The RC-COMB process begins with the compression of a concentrated stream of carbon dioxide [S1] to 20 bar, followed by admixing with surplus (remaining after use as fuel gas) FT off-gas, and hydrogen [S2] from 20 bar electrolyzer. The mixture is preheated [HX-1A] to 550 °C and fed [S3] to a catalytic syngas preparation reactor operating at 900 °C. The required heat is supplied indirectly by combusting part of the FT off-gas [S9] in the reactor furnace. The remaining sensible heat in the flue gas is used to preheat combustion air [HX-4A and HX-4B] to 200 °C, followed by further cooling of flue gas [HX-5] to 150 °C. The hot CO-rich syngas [S4] is cooled down [HX-1B and HX-2] to 200 °C and conveyed to an FT rector where it [S5] is catalytically converted to a mixture of hydrocarbons. The mixture is cooled down [HX-3] to 40 °C and both the reaction water [S6] and C5+ hydrocarbon fraction [S7] are recovered via condensation. The remaining gaseous fraction [S8] is partly used as fuel gas [S9], and the surplus is recycled back in front of the syngas preparation reactor.

3.1.2. Designs Based on Autothermal Heating from Partial Oxidation (OT-POX and RC-POX)

The syngas preparation step in the OT-POX and RC-POX designs is heated autothermally from partial oxidation. The reactions take place in a tube reactor packed with catalyst. Heat is introduced by feeding oxygen with other feed gases that result in partial combustion of the feed. In the case of once-through design, the reverse of reaction (2) is catalyzed and hydrogen, being the only feed component available for combustion, is partially oxidized according to reaction:
H2 + 1/2 O2 → H2O    ΔH < 0.
In the case of recycle design, hydrocarbons from the downstream FT synthesis are also present in the syngas preparation step where the reverse of reaction (2) is catalyzed, and hydrocarbons are partially oxidized to syngas according to reaction (10). In addition, CO2 reforming reaction (8) and steam reforming reaction (11) may take place when water is formed via reaction (9) or reverse of reaction (2). At high temperatures, hydrocarbons can undergo direct thermal cracking (12) and carbon forming reactions (13), which should be minimized to ensure trouble-free operation of the reactor. As reactions 10–13 are all endothermic, the role of hydrogen oxidation (9) is to supply the needed heat for the overall system.
[CmHn] + m/2 O2 ↔ m CO + n/2 H2     ΔH < 0
[CmHn] + m H2O ↔ m CO + (n/2+m) H2   ΔH < 0
[CmHn] → CxHy + zH2           ΔH < 0
[CmHn] → Cx + zH2           ΔH < 0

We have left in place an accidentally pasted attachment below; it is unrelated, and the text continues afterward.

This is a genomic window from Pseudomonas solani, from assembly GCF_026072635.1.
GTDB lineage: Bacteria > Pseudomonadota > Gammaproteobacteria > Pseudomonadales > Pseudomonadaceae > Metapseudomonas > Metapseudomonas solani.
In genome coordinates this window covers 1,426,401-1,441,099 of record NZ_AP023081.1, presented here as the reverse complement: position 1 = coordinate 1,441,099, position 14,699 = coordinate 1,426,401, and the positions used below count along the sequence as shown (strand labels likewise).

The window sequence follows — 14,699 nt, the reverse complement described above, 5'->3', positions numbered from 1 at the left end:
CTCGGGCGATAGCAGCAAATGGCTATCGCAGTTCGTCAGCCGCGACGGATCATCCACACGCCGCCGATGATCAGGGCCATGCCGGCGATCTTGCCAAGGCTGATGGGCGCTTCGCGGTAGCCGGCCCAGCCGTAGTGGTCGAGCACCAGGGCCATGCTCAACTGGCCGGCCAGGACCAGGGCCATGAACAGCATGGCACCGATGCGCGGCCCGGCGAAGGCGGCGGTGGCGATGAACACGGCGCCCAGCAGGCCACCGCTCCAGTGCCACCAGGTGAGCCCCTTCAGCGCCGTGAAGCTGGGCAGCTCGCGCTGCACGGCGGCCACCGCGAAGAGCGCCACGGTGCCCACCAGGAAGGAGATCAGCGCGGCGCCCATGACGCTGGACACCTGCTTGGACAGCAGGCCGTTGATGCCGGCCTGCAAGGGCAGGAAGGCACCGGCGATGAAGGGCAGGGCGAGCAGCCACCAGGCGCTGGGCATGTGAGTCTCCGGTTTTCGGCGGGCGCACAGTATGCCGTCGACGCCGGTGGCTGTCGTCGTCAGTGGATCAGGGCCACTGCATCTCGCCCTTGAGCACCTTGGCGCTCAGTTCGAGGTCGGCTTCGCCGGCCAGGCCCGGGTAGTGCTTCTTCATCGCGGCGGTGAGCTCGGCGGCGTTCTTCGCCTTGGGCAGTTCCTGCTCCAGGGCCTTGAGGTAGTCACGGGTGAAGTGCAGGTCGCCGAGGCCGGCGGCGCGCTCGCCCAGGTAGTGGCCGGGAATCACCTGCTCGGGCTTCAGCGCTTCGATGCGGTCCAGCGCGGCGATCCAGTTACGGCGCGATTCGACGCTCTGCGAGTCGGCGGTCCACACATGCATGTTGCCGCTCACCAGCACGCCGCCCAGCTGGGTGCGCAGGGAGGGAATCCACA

The POX reactors benefit from the elimination of expensive heat transfer surfaces of allothermally-heated reactors, but expensive oxygen is needed for the combustion instead of air to avoid the introduction of nitrogen diluent into the process. In the examined POX-configurations, however, oxygen is “freely” available from the electrolyzer as a by-product of hydrogen production, and can be utilized in the POX-reactor at a low cost if no other valuable use for the oxygen can be identified.
In the OT-POX design, syngas is prepared outside the FT recycle loop (see upper part of Figure 3). The process begins with the compression of a concentrated stream of carbon dioxide [S1] to 20 bar, followed by admixing with oxygen from a 20 bar electrolyzer. Hydrogen from the electrolyzer and the mixture of carbon dioxide and oxygen are both preheated [HX-1A] to 550 °C before they [S2 and S3] are fed to a catalytic syngas preparation reactor operating at 900 °C. The hot CO-rich reaction products [S4] are cooled [HX-1B] against the feed stream and mixed with the FT off-gas. The combined stream is cooled down [HX-2] to 200 °C and conveyed to an FT reactor where it [S5] is catalytically converted to a mixture of paraffinic hydrocarbons. The mixture is cooled down [HX-3] to 40 °C and both the reaction water [S6] and C5+ hydrocarbon fraction [S7] are recovered via condensation. The gaseous fraction [S8] is fully recycled back into the FT reactor, as there is no need for fuel gas. To avoid the build-up of inerts in the recycle loop, a small amount of gas (containing 2% of the inlet hydrogen) is continuously purged from the loop. The purge gas [S9] can be used as fuel in a possibly co-located process.